Supported by a $109 million grant from the Canada First Research Excellence Fund, the BHI aims to accelerate the prevention, detection, treatment and care of brain-heart disorders. And not just here in Ottawa or Ontario, but across Canada and around the world.

Now with more than 45 academic, industry, governmental and non-governmental partners who are exploring every dimension of heart-brain health, the BHI needs more room in a state-of-the-art building with cutting-edge research facilities.

In a couple of years, the BHI will make its new home at the future Advanced Medical Research Centre (AMRC), a new state-of-the-art facility being built by the University of Ottawa near its Faculty of Medicine, the Ottawa General Hospital General Campus and the Children’s Hospital of Eastern Ontario (CHEO).

With 32,500 m2 (350,000 ft2) of advanced research space and other shared facilities, the AMRC is much more than a building. It’s forming a hub for strategic commercialization partnerships with the private sector, along with an incubator investment fund to help get next-generation health technologies and treatments to market.

That is essential for recruiting new talent, according to Ruth Slack.

Ruth Slack and a colleague in a lab
Better healthcare starts here

“The AMRC is a very exciting opportunity because it will bring people together in the same location.”

Ruth Slack

— Director of the University of Ottawa Brain and Mind Research Institute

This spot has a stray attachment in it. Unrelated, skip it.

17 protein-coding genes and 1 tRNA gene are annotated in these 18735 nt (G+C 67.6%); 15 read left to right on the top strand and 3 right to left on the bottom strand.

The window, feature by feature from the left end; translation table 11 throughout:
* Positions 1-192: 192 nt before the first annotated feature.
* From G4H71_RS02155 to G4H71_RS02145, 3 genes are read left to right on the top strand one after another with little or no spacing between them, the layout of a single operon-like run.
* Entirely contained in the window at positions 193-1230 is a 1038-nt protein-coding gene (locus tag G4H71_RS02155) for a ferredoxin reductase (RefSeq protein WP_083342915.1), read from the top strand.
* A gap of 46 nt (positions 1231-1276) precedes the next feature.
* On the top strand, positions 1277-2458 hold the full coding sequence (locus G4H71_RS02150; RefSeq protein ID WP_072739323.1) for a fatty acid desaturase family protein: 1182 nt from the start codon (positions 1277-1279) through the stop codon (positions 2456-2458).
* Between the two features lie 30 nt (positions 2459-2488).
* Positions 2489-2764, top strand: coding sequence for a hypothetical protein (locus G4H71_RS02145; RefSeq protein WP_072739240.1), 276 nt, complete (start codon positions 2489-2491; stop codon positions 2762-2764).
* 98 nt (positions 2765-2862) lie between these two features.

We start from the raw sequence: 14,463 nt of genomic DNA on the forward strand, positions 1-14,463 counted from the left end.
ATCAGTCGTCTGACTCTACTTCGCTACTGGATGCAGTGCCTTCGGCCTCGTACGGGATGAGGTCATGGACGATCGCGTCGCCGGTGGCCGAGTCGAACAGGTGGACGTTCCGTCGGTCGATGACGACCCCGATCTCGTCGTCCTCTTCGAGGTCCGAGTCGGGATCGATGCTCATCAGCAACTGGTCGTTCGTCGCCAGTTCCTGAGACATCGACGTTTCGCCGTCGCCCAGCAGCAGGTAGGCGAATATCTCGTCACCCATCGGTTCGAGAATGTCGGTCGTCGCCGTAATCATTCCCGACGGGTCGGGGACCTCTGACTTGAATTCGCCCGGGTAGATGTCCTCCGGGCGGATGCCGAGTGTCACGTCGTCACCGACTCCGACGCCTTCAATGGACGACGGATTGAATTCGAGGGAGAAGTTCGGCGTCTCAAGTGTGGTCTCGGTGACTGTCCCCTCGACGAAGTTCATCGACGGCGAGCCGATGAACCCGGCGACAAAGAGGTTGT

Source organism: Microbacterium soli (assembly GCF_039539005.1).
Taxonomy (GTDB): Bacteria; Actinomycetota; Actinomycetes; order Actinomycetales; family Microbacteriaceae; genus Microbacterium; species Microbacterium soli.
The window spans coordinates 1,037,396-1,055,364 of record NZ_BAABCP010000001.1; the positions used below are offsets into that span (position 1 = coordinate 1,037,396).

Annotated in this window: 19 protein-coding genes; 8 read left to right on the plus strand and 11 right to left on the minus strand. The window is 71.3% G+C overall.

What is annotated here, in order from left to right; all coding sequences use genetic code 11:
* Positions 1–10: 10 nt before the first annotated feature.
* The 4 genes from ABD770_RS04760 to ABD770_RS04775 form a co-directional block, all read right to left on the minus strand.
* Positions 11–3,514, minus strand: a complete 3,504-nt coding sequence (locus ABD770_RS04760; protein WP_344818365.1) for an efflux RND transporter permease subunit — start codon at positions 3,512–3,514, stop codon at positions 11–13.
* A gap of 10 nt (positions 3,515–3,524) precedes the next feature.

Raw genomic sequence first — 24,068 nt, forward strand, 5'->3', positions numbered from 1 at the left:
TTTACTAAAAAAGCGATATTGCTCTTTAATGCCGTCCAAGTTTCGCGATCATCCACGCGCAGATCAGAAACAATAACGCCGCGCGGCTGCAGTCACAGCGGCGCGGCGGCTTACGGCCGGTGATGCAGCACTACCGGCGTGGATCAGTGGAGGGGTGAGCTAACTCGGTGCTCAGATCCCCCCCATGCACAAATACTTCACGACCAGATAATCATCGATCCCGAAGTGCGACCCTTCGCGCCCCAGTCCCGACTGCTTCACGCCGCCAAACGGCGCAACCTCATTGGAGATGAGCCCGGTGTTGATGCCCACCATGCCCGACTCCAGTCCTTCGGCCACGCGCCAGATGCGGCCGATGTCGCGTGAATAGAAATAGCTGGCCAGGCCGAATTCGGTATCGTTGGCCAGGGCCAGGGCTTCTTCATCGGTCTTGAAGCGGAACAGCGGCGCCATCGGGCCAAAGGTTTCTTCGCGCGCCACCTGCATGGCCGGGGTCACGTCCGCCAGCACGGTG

“The AMRC is a very exciting opportunity because it will bring people together in the same location. There’s also going to be commercialization opportunities where some of the research discoveries can be accelerated into new treatments,” she says. 

Dr. Liu says Ottawa is the perfect place for this kind of facility with more than 1,300 scientists, clinical investigators, graduate students, professors, educators, postdoctoral fellows and research support staff. Ottawa is also home to the National Research Council, relevant federal government departments and a burgeoning health and life sciences industry. “In Ottawa, we have a very special environment of a highly educated population and very knowledgeable patients,” he says. “We’re developing a new set of guidelines on the brain and heart connection, which will be the world’s first. By acknowledging this symbiotic relationship between the brain and heart, these updated protocols will break clinical silos and alter the conventional approach to medicine.” 

From June 12-14, the Brain-Heart Interconnectome will host its inaugural State of the Science Summit where leading researchers and clinicians from all over the world will share innovative developments in cardiac and neurological health. 

The work at the BHI promises future innovations for patient care while offering immediate contributions to clinical practice. Ruth Slack and Dr. Liu both expect their successes will only accelerate at uOttawa’s new Advanced Medical Research Centre.